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In the United States, secondary educatioin students generally progress through pre-algebra courses, then algebra, Euclidean geometry, more algebra/trigonometry, then calculus or statistics.

I am particularly interested in the place that geometry holds in this sequence. When did this become the standard way to teach in the United States?

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  • $\begingroup$ Not sure, but I've been meaning to check out this book for a while: amazon.com/Geometry-Curriculum-Research-Mathematics-Education/… $\endgroup$ – Michael Pershan Mar 16 '14 at 13:00
  • $\begingroup$ I just posted a related question at matheducators.stackexchange.com/questions/369/…. $\endgroup$ – mweiss Mar 17 '14 at 14:45
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    $\begingroup$ Possibly of interest: (1) See the excerpts from Amy Olive Chateauneuf's book/dissertation in the .pdf file I posted here as well as my comments here. (2) See Robert W. Hayden's 1981 Ph.D. Dissertation at Iowa State University A History of the "New Math" Movement in the United States. (I think I looked at this in 1999 or 2000 at ISU's library, but I don't remember much about it.) $\endgroup$ – Dave L Renfro Jan 15 '15 at 14:53
  • $\begingroup$ I just discovered (by accident -- I wasn't looking for it) that Robert W. Hayden's 1981 Ph.D. Dissertation is now freely available here. $\endgroup$ – Dave L Renfro Feb 1 '17 at 14:45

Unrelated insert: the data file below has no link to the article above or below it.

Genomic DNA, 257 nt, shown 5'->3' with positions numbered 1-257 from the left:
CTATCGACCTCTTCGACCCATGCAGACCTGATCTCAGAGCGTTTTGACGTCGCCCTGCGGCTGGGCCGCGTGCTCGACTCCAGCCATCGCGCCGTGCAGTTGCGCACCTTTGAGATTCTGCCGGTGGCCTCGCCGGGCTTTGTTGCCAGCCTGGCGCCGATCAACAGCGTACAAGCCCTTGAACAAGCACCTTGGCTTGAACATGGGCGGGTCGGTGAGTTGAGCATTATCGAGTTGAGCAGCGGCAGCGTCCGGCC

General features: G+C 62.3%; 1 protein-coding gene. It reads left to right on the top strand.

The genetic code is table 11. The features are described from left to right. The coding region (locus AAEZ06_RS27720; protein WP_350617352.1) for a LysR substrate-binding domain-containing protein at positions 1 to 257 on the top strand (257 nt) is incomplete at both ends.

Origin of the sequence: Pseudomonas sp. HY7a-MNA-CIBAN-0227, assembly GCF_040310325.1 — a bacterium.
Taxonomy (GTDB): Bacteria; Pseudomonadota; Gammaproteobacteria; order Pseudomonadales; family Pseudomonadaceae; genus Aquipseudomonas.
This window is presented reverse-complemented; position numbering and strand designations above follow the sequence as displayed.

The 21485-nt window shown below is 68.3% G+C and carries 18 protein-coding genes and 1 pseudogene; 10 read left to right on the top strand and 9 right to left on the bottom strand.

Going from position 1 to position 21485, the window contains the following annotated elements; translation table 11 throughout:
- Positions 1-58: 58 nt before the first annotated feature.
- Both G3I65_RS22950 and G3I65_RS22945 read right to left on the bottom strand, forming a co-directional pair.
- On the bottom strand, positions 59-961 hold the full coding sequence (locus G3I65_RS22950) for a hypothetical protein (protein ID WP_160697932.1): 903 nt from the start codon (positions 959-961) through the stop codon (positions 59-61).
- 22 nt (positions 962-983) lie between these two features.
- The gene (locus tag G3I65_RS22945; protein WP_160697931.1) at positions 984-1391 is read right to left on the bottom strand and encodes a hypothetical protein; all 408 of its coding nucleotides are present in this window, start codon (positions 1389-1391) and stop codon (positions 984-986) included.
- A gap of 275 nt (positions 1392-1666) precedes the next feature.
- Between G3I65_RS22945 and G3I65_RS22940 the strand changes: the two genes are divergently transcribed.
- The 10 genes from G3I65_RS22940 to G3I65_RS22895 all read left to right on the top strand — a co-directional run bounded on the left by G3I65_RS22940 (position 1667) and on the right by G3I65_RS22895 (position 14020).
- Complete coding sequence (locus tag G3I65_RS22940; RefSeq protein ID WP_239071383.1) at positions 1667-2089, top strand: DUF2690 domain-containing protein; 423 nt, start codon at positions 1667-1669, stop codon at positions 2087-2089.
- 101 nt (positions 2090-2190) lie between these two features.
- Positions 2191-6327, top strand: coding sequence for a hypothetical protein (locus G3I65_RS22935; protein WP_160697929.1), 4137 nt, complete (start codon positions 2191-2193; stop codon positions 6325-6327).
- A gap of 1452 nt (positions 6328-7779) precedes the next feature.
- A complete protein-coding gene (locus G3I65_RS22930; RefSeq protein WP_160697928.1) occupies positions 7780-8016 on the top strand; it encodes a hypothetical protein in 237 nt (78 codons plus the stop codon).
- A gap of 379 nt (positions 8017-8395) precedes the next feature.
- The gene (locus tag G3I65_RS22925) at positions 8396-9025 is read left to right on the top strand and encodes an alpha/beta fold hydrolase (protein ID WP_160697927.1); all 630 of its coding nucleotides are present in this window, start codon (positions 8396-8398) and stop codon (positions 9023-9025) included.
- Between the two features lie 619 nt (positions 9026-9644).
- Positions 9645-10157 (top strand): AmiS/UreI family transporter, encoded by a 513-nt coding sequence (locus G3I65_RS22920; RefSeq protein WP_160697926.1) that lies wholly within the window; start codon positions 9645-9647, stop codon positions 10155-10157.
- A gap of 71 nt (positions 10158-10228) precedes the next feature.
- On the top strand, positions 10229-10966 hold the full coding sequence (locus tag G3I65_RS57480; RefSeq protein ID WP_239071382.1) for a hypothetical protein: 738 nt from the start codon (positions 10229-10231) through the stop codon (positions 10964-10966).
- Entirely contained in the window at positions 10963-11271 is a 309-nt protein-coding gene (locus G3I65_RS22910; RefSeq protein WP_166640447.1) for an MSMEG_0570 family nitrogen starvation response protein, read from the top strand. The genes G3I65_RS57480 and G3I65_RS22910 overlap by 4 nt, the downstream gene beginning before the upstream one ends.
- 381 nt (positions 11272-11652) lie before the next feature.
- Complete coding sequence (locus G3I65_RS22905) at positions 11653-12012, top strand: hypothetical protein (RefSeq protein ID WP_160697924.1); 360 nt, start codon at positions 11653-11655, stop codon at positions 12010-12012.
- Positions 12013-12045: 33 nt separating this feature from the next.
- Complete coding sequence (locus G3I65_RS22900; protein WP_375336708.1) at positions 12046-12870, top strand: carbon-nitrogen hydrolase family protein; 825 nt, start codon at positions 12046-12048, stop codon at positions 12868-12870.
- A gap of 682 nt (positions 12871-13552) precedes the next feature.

• $\begingroup$ From 1964 to 1968, I took alg 1, geom, alg 2, and "Advanced Math" which included trigonometry and calculus. I've noticed that, recently, rigid motion transformations have been getting more exposure in geometry classes. $\endgroup$ – Steven Gregory Feb 8 '17 at 21:24
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I've read a few interesting articles over the past few months in the Notices of the AMS that offer a brief discussion of this. The most notable is a critique and comparison of American and Chinese mathematics curriculum including the beginnings and development of each. It's titled "A Critique of the Structure of U.S. Elementary School Mathematics" by Liping Ma. www.ams.org/notices/201310/

The jist I believe is that back in the 60's America (led by the NSF) wanted to revitalize it's mathematics curriculum to compete with the Soviet style. California specifically followed suit and developed the basis of the curriculum we see today with the strands structure.

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  • $\begingroup$ That article has a lot of info, thanks for the link! $\endgroup$ – j0equ1nn Dec 5 '17 at 16:11
  • $\begingroup$ I don't know what exactly do you mean by "mathematics curriculum competing with the Soviet style", but I can tell you that at that time Soviet secondary education comprised 10 years, with the years 9 and 10 being either academic-heavy high school, or trade-oriented vocational school. Algebra, geometry as well as physics started in grade 6 and continued until the senior year, including trigonometry and differential calculus in algebra, while plane geometry in grades 6-8 was followed by stereometry in grades 9-10. I don't know how the American system, whether AGA or integrated, can compete. $\endgroup$ – Rusty Core yesterday